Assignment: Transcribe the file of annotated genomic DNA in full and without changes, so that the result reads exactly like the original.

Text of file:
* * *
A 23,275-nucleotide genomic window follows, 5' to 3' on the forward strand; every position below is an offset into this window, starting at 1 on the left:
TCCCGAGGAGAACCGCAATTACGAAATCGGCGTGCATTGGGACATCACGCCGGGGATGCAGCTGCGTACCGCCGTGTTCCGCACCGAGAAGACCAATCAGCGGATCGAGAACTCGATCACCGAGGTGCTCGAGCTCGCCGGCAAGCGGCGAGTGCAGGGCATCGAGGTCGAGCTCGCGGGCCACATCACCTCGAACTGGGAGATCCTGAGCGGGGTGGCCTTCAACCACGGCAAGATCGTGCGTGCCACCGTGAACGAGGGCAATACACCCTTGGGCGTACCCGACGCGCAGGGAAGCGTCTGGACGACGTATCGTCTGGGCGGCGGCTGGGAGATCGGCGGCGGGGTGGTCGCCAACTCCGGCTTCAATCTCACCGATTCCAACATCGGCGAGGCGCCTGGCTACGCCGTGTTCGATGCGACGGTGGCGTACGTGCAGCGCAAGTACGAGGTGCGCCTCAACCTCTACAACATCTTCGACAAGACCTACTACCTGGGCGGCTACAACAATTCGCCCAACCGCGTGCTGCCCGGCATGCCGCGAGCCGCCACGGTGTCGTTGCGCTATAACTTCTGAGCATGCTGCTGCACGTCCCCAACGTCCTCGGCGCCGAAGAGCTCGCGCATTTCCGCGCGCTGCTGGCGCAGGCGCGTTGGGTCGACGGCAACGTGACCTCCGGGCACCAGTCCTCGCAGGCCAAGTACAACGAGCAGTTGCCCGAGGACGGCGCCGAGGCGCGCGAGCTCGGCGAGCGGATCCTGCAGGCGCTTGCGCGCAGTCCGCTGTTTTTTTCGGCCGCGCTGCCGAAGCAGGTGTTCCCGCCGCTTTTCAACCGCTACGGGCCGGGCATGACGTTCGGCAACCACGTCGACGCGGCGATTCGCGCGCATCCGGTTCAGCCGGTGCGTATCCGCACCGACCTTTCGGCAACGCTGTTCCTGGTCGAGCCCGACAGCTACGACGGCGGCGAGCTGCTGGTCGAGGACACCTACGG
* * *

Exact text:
A 23,275-nucleotide genomic window follows, 5' to 3' on the forward strand; every position below is an offset into this window, starting at 1 on the left:
TCCCGAGGAGAACCGCAATTACGAAATCGGCGTGCATTGGGACATCACGCCGGGGATGCAGCTGCGTACCGCCGTGTTCCGCACCGAGAAGACCAATCAGCGGATCGAGAACTCGATCACCGAGGTGCTCGAGCTCGCCGGCAAGCGGCGAGTGCAGGGCATCGAGGTCGAGCTCGCGGGCCACATCACCTCGAACTGGGAGATCCTGAGCGGGGTGGCCTTCAACCACGGCAAGATCGTGCGTGCCACCGTGAACGAGGGCAATACACCCTTGGGCGTACCCGACGCGCAGGGAAGCGTCTGGACGACGTATCGTCTGGGCGGCGGCTGGGAGATCGGCGGCGGGGTGGTCGCCAACTCCGGCTTCAATCTCACCGATTCCAACATCGGCGAGGCGCCTGGCTACGCCGTGTTCGATGCGACGGTGGCGTACGTGCAGCGCAAGTACGAGGTGCGCCTCAACCTCTACAACATCTTCGACAAGACCTACTACCTGGGCGGCTACAACAATTCGCCCAACCGCGTGCTGCCCGGCATGCCGCGAGCCGCCACGGTGTCGTTGCGCTATAACTTCTGAGCATGCTGCTGCACGTCCCCAACGTCCTCGGCGCCGAAGAGCTCGCGCATTTCCGCGCGCTGCTGGCGCAGGCGCGTTGGGTCGACGGCAACGTGACCTCCGGGCACCAGTCCTCGCAGGCCAAGTACAACGAGCAGTTGCCCGAGGACGGCGCCGAGGCGCGCGAGCTCGGCGAGCGGATCCTGCAGGCGCTTGCGCGCAGTCCGCTGTTTTTTTCGGCCGCGCTGCCGAAGCAGGTGTTCCCGCCGCTTTTCAACCGCTACGGGCCGGGCATGACGTTCGGCAACCACGTCGACGCGGCGATTCGCGCGCATCCGGTTCAGCCGGTGCGTATCCGCACCGACCTTTCGGCAACGCTGTTCCTGGTCGAGCCCGACAGCTACGACGGCGGCGAGCTGCTGGTCGAGGACACCTACGG